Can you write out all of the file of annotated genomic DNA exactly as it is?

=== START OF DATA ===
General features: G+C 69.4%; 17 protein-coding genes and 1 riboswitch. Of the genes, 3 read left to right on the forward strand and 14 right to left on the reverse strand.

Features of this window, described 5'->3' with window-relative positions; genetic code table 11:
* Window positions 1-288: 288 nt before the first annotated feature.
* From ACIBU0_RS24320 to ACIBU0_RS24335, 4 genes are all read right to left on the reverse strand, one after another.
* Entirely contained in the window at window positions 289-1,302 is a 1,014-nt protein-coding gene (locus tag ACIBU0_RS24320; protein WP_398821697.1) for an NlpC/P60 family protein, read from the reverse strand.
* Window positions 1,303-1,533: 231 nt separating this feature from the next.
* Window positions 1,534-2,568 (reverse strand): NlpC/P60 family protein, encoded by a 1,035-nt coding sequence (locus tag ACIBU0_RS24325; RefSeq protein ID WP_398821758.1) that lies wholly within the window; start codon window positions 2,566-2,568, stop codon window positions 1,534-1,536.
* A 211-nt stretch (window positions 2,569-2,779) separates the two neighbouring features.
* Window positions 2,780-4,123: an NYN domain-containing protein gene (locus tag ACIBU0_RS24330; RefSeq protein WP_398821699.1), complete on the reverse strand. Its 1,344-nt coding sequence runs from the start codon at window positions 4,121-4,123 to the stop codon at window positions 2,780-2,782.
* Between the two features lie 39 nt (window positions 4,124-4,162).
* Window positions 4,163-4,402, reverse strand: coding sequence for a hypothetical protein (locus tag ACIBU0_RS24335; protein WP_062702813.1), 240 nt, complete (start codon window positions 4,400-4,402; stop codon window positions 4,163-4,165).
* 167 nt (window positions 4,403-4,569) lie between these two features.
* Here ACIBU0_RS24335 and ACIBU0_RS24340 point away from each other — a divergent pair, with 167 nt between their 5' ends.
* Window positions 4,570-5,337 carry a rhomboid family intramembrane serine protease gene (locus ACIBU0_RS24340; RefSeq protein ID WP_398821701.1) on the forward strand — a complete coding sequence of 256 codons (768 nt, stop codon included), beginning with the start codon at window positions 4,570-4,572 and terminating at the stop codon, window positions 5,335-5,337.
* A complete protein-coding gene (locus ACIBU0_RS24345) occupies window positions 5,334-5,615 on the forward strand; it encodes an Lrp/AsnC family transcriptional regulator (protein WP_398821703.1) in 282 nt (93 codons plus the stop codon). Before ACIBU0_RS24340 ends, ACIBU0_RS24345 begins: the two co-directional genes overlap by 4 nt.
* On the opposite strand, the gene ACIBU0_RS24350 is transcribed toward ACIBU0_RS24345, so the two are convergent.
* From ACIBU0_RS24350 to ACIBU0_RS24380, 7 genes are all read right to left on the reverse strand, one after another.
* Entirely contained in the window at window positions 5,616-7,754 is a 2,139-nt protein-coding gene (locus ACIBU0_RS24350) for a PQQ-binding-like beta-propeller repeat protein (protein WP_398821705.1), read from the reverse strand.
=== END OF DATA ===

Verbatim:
General features: G+C 69.4%; 17 protein-coding genes and 1 riboswitch. Of the genes, 3 read left to right on the forward strand and 14 right to left on the reverse strand.

Features of this window, described 5'->3' with window-relative positions; genetic code table 11:
* Window positions 1-288: 288 nt before the first annotated feature.
* From ACIBU0_RS24320 to ACIBU0_RS24335, 4 genes are all read right to left on the reverse strand, one after another.
* Entirely contained in the window at window positions 289-1,302 is a 1,014-nt protein-coding gene (locus tag ACIBU0_RS24320; protein WP_398821697.1) for an NlpC/P60 family protein, read from the reverse strand.
* Window positions 1,303-1,533: 231 nt separating this feature from the next.
* Window positions 1,534-2,568 (reverse strand): NlpC/P60 family protein, encoded by a 1,035-nt coding sequence (locus tag ACIBU0_RS24325; RefSeq protein ID WP_398821758.1) that lies wholly within the window; start codon window positions 2,566-2,568, stop codon window positions 1,534-1,536.
* A 211-nt stretch (window positions 2,569-2,779) separates the two neighbouring features.
* Window positions 2,780-4,123: an NYN domain-containing protein gene (locus tag ACIBU0_RS24330; RefSeq protein WP_398821699.1), complete on the reverse strand. Its 1,344-nt coding sequence runs from the start codon at window positions 4,121-4,123 to the stop codon at window positions 2,780-2,782.
* Between the two features lie 39 nt (window positions 4,124-4,162).
* Window positions 4,163-4,402, reverse strand: coding sequence for a hypothetical protein (locus tag ACIBU0_RS24335; protein WP_062702813.1), 240 nt, complete (start codon window positions 4,400-4,402; stop codon window positions 4,163-4,165).
* 167 nt (window positions 4,403-4,569) lie between these two features.
* Here ACIBU0_RS24335 and ACIBU0_RS24340 point away from each other — a divergent pair, with 167 nt between their 5' ends.
* Window positions 4,570-5,337 carry a rhomboid family intramembrane serine protease gene (locus ACIBU0_RS24340; RefSeq protein ID WP_398821701.1) on the forward strand — a complete coding sequence of 256 codons (768 nt, stop codon included), beginning with the start codon at window positions 4,570-4,572 and terminating at the stop codon, window positions 5,335-5,337.
* A complete protein-coding gene (locus ACIBU0_RS24345) occupies window positions 5,334-5,615 on the forward strand; it encodes an Lrp/AsnC family transcriptional regulator (protein WP_398821703.1) in 282 nt (93 codons plus the stop codon). Before ACIBU0_RS24340 ends, ACIBU0_RS24345 begins: the two co-directional genes overlap by 4 nt.
* On the opposite strand, the gene ACIBU0_RS24350 is transcribed toward ACIBU0_RS24345, so the two are convergent.
* From ACIBU0_RS24350 to ACIBU0_RS24380, 7 genes are all read right to left on the reverse strand, one after another.
* Entirely contained in the window at window positions 5,616-7,754 is a 2,139-nt protein-coding gene (locus ACIBU0_RS24350) for a PQQ-binding-like beta-propeller repeat protein (protein WP_398821705.1), read from the reverse strand.